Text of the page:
Bandcamp Camp 2: Still Campin’ — Day Five


by EJ Coleman

Bandcamp Camp is a week long series of reviews of long lost, saved, and forgotten Bandcamp songs, began here.

And so our time together has come to an end once more. As we are jolted from sleep one last time by blares of canned reveille and try to stuff everything back into our trunks and duffle bags, it’s time to say goodbye to Bandcamp Camp. Maybe one day we’ll all walk through these hallowed campgrounds together again.



Track: “Sappho” (Apr. 2016)

Artist: Frankie Cosmos

Tags: blues, dog sounds, quiet, sad, secret, stupid

Favorite Lyric: “is it cool when I don’t care? / can you feel me in the air? / under the crack in the door, / can you tell I have no floor?”

Frankie Cosmos reminds me of Juno (2008) and Maddy, who, incidentally, is the one who introduced me to Frankie in her review of dirty knees by Tony Peachka. Like Juno‘s great soundtrack and Maddy herself, Frankie Cosmos transports me to a world where my life is full of quirky imagery and wandering dialogue. Like in many of my more pleasant dreams, I wear a lot of mismatched patterns and doodle in notebooks, I listen to Belle and Sebastian Write about Love, and also Kimya Dawson is there.



Track: “Renovations” (Feb. 2016)

Artist: Harmony Woods

Tags: alternative, emo, indie

Favorite Lyric: “I miss the days before we started to drift away when we could talk about nothing for hours straight.”

I’m pretty sure Harmony Woods is one of those artists that I have mutuals of mutuals with on Twitter. Or maybe I came across this song on someone’s new releases playlist. Regardless of how I came across this song, it matters that I did at all.

This song strikes a chord deep within me. There are feelings and thoughts I think we all have but never know are that universal. So many times I’ll read a line in a book or hear a song or watch a movie and see a situation so familiar to me that I never really thought other people were in too. This is one such song, and it made me realize how ridiculous it is that we should think no one else has ever felt the same way just because no one ever talks about it. I don’t think this is necessarily uncommon or taboo, just something that never occurred to me could be felt by others, and this song describes one such moment for me.



Track: “Why Are You So Boring?” (Mar. 2017)

Artist: Desperate Journalist

Tags: alternative, goth, indie, indie pop, post-punk

Favorite Lyric: “Please will you forgive me / I have only lived these / abstracts in your decrees”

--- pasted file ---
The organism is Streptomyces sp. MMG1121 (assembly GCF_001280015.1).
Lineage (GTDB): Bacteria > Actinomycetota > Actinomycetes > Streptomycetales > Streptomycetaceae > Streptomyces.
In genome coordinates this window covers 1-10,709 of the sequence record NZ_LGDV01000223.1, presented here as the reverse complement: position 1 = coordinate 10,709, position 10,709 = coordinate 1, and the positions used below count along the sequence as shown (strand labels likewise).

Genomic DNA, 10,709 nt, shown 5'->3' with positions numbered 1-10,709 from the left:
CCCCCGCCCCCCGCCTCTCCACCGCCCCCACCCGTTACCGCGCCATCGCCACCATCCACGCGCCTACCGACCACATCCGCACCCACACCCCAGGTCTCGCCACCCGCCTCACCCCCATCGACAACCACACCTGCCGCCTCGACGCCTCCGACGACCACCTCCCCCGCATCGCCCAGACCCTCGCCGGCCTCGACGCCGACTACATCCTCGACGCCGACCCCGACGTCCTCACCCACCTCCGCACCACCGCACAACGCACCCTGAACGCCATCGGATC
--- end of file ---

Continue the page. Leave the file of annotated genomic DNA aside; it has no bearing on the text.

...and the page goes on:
Described to me as “like The Cure and Sleater-Kinney had a baby, it’s so good, literally every single one of their songs is good, this is gonna be the album I play on repeat all year”, this song fills the void I didn’t know existed. Sometimes you just need to rock out, you know? Here’s an opportunity to do so while pretending you’re the cool alternative kid in a 90’s high school movie.



Track: “Etruscans” (Mar. 2017)

Artist: The Mountain Goats

Tags: rock, activism, politics, protest

Favorite Lyric: “Sift through the things we had that seem worth fighting for / Dig through the embers / Seek out a witness to the times we used to share / We doubt the pretenders”

Our First 100 Days, a bright light in this darkness, is just as fantastic as we all had hoped it would be, churning out tune after tune to soothe you while the bleaker news notifications roll in. Among lesser-known-but-equally-talented names like Jens Lekman and Mitski, there are a few big name heavy hitters. Day 71, for example, brings The Mountain Goats, in all their “record-the-take-before-I-even-learned-how-to-play-the-song” glory.

Like all good folk punk folk, I love The Mountain Goats. I think about “No Children” and cry immediately, John Darnielle quotes paper the inside of my eyelids, and honestly, if you don’t listen to artists who write songs about cannibal and almighty Jedi, you’re doing it wrong. By the time this posts I will have probably already listened to their new album Goths (which comes out today) half a dozen times in at least three different mediums.

In true Mountain Goats form, “Etruscans” is biblical and bitterly optimistic in turns. It is rough and raw and paints a portrait of a bleak opportunity that looks less like a painting and more like a window. It’s exactly why the project exists, and exactly the outlook we need to leave with.

Tomorrow: Scrapbooks, glue, fond memories, and more.

About Keaton Coleman (12 Articles)
Cat enthusiast & self-proclaimed indie rock connoisseur. Former senior staff writer for Garage Music News, eternally a poet. Curating the niche.

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  1. Bandcamp Camp 2: Still Campin’ — Day Four

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